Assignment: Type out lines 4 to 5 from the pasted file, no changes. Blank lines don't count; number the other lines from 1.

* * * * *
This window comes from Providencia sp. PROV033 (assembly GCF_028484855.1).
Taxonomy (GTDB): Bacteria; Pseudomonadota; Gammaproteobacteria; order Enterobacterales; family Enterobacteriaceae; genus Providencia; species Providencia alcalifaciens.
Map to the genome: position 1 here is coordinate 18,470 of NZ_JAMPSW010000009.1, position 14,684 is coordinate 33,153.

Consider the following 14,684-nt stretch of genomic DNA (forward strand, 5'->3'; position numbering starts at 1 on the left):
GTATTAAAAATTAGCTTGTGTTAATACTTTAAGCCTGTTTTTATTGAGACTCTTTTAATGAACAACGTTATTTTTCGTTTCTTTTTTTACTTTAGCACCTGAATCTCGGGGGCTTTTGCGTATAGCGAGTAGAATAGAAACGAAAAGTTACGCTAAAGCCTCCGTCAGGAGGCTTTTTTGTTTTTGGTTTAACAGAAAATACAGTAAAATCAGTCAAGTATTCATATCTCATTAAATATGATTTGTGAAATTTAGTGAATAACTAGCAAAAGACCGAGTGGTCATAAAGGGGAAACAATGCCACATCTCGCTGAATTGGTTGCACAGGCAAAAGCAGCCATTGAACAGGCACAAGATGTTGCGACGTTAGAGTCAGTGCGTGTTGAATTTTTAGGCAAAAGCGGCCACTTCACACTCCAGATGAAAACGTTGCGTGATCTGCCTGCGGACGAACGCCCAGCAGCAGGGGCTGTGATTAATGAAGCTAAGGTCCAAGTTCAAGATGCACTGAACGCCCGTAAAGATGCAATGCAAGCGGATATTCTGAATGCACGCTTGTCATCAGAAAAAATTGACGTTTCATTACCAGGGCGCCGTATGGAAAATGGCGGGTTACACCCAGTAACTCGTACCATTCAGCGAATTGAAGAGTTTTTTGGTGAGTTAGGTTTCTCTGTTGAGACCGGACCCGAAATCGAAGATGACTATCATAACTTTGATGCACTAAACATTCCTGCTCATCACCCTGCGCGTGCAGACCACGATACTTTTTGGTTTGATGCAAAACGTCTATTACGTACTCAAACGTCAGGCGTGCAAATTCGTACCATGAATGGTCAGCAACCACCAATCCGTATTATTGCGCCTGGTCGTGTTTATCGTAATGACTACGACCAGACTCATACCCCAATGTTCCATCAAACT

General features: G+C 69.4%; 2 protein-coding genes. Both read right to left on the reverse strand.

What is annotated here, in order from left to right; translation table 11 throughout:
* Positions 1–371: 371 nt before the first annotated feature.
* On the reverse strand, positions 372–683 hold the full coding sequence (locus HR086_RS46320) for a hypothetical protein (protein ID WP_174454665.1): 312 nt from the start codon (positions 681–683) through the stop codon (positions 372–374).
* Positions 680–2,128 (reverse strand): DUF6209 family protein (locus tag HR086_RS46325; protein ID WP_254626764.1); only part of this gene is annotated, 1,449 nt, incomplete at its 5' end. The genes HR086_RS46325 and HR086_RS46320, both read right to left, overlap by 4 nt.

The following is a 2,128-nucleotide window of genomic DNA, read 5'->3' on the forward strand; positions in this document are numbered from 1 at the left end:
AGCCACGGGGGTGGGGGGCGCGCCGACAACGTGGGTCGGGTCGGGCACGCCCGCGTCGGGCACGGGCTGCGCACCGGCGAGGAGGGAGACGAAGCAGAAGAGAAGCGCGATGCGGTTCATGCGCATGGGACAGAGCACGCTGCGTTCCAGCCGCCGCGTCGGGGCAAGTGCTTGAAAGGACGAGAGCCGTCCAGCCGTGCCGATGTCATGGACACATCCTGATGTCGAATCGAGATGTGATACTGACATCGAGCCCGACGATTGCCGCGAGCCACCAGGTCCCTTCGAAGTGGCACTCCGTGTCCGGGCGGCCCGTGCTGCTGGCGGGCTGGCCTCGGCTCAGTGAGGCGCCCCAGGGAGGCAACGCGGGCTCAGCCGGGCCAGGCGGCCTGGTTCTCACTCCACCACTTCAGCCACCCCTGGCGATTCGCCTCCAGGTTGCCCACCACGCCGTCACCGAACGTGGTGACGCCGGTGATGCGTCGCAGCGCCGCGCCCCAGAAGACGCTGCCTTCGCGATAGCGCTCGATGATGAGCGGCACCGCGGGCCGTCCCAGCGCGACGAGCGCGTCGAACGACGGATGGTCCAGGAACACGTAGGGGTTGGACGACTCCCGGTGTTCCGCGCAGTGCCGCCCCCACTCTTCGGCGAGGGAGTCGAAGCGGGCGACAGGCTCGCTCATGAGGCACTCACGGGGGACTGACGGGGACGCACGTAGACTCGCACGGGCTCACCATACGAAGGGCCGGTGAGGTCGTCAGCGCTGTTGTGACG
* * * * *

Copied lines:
Consider the following 14,684-nt stretch of genomic DNA (forward strand, 5'->3'; position numbering starts at 1 on the left):
GTATTAAAAATTAGCTTGTGTTAATACTTTAAGCCTGTTTTTATTGAGACTCTTTTAATGAACAACGTTATTTTTCGTTTCTTTTTTTACTTTAGCACCTGAATCTCGGGGGCTTTTGCGTATAGCGAGTAGAATAGAAACGAAAAGTTACGCTAAAGCCTCCGTCAGGAGGCTTTTTTGTTTTTGGTTTAACAGAAAATACAGTAAAATCAGTCAAGTATTCATATCTCATTAAATATGATTTGTGAAATTTAGTGAATAACTAGCAAAAGACCGAGTGGTCATAAAGGGGAAACAATGCCACATCTCGCTGAATTGGTTGCACAGGCAAAAGCAGCCATTGAACAGGCACAAGATGTTGCGACGTTAGAGTCAGTGCGTGTTGAATTTTTAGGCAAAAGCGGCCACTTCACACTCCAGATGAAAACGTTGCGTGATCTGCCTGCGGACGAACGCCCAGCAGCAGGGGCTGTGATTAATGAAGCTAAGGTCCAAGTTCAAGATGCACTGAACGCCCGTAAAGATGCAATGCAAGCGGATATTCTGAATGCACGCTTGTCATCAGAAAAAATTGACGTTTCATTACCAGGGCGCCGTATGGAAAATGGCGGGTTACACCCAGTAACTCGTACCATTCAGCGAATTGAAGAGTTTTTTGGTGAGTTAGGTTTCTCTGTTGAGACCGGACCCGAAATCGAAGATGACTATCATAACTTTGATGCACTAAACATTCCTGCTCATCACCCTGCGCGTGCAGACCACGATACTTTTTGGTTTGATGCAAAACGTCTATTACGTACTCAAACGTCAGGCGTGCAAATTCGTACCATGAATGGTCAGCAACCACCAATCCGTATTATTGCGCCTGGTCGTGTTTATCGTAATGACTACGACCAGACTCATACCCCAATGTTCCATCAAACT